Overview of the stats[transform] Subpackage
List of stats[transform] Subpackage Commands
Important: The stats package has been deprecated. Use the superseding package Statistics instead.
The stats[transform] subpackage provides various tools for transforming lists of statistical data.
Each command in the stats[transform] package can be accessed by using either the long form or the short form of the command name in the command calling sequence.
The following is a list of available commands.
extends map() to statistical data.
replace data classes by their class mark (mid-point).
count up the weights of the data items.
delete missing data from the data list.
divide the data by a number or a
descriptive statistics function.
give the weights of each data item.
compute moving averages and other moving quantities.
apply a formula across multiple data lists.
multiply the weights of the data by a given value.
split the data list into multiple lists
of the same weight.
replace each data item by its standard score
sort statistical data.
give the value of each data item. That is, set
their weight to 1.
subtract from the data a number
or a descriptive statistics function.
tally each data item.
tally each item into specified classes.
To display the help page for a particular stats[transform] command, see Getting Help with a Command in a Package.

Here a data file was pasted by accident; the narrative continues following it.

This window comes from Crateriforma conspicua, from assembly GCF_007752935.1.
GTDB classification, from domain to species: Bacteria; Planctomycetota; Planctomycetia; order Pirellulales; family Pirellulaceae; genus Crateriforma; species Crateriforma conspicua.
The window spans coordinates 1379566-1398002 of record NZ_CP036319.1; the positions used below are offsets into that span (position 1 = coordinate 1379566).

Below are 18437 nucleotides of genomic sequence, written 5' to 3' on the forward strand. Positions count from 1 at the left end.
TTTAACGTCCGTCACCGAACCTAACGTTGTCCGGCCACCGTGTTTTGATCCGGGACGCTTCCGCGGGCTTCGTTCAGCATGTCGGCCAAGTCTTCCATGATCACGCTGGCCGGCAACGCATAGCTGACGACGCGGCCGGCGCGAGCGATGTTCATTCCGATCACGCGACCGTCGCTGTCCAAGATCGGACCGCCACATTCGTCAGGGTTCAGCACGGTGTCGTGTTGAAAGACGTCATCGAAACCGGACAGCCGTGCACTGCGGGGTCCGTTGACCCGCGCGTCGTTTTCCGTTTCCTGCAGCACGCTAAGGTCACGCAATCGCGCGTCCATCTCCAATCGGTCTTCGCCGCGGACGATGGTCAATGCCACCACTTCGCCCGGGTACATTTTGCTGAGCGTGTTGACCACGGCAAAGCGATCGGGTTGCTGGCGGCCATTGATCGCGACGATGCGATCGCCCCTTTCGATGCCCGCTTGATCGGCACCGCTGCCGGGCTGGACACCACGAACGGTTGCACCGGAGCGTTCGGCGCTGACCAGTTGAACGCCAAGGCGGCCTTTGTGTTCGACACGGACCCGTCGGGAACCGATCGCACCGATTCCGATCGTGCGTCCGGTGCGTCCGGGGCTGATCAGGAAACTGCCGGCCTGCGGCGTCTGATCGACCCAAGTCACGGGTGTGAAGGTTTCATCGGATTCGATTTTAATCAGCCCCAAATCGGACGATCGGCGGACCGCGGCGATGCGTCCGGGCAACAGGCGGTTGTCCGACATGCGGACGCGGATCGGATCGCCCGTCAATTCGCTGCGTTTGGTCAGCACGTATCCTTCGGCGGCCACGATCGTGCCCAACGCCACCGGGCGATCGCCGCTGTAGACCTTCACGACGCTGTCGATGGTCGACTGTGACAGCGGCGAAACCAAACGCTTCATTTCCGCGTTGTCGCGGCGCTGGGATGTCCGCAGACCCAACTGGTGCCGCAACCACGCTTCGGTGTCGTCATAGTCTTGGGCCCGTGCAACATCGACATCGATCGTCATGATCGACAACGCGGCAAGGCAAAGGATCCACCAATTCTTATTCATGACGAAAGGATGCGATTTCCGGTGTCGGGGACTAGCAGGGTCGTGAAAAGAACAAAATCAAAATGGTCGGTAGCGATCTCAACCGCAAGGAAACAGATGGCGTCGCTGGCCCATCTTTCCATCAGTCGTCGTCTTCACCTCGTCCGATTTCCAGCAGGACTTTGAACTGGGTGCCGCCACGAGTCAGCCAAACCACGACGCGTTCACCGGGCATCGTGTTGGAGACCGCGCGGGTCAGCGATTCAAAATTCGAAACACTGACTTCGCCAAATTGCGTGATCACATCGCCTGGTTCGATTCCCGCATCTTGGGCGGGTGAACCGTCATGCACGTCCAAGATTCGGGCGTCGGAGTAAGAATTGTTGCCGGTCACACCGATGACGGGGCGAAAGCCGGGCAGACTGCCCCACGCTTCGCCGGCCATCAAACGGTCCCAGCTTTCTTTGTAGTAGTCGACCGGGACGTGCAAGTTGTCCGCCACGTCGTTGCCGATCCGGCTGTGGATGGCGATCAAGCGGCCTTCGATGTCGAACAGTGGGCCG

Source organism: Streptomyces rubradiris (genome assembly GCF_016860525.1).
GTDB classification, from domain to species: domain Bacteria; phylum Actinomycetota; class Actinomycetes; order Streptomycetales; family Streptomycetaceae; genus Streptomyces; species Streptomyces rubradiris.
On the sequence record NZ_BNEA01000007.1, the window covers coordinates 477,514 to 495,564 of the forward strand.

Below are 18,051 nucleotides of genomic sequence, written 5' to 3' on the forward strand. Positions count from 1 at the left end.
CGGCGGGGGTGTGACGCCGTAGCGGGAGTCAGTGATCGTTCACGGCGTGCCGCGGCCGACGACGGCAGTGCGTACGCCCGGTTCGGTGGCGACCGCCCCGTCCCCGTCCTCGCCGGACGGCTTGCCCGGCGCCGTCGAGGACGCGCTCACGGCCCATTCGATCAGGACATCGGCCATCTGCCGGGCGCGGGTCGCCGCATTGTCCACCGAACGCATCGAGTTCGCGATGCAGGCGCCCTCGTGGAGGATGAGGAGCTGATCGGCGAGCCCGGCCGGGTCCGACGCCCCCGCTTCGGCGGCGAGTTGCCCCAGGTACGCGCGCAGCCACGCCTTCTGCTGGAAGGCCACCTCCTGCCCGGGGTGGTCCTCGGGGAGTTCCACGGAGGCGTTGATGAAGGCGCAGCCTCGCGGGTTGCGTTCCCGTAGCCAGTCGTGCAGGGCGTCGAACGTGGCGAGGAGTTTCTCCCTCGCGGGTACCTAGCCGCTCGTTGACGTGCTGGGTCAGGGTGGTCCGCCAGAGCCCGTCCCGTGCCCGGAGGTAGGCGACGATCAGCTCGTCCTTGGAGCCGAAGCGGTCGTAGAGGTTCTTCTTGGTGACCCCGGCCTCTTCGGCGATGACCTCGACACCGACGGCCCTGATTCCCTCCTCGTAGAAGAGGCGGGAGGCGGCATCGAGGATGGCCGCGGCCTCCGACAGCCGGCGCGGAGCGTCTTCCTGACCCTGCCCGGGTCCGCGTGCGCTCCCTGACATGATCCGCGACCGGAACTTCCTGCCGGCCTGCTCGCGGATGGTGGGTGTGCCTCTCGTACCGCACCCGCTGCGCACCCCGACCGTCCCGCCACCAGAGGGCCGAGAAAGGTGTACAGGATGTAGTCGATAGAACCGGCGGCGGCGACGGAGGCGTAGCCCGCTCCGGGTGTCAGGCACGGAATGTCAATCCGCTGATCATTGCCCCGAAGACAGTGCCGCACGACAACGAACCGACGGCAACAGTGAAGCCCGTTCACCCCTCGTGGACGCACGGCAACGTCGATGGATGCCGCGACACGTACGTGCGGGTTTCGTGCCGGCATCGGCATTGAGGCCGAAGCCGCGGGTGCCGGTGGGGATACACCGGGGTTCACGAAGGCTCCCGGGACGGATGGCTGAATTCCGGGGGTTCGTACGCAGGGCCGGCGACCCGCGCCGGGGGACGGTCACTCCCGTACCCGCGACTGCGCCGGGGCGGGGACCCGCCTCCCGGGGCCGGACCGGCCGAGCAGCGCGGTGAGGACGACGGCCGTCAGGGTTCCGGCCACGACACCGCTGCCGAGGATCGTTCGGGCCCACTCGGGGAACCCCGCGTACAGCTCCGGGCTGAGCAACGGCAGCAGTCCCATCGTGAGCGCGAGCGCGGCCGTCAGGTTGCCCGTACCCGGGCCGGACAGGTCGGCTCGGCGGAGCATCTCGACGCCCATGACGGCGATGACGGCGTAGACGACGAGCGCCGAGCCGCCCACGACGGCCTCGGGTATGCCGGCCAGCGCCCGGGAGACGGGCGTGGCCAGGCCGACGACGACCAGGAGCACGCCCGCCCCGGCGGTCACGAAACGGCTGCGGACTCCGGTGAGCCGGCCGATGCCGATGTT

Some commands either require or use parameters in addition to the data given as arguments. These parameters appear as an index to the command name. See transform[standardscore] for an example.
If a particular call cannot be evaluated, for example trying to find the mode of a statistical list that contains a non-numeric entry, then the call is returned unevaluated. Information is provided in the variable `stats/lasterror` as to the reason why a call was not evaluated. Also, this information is automatically given if infolevel[stats] has a value greater than or equal to one, prior to the unsuccessful call.
data ≔ 4,Weight⁡3,10,missing,Weight⁡1..2,25
data2 ≔ 1,1,1,2,3,3,4,4,4,4,5,6,6,6,7,8,9,10
Remembering that the left boundary of a class is inclusive, and the right boundary is exclusive (so the 10 above belongs to 10..15 and not 5..10, we have:
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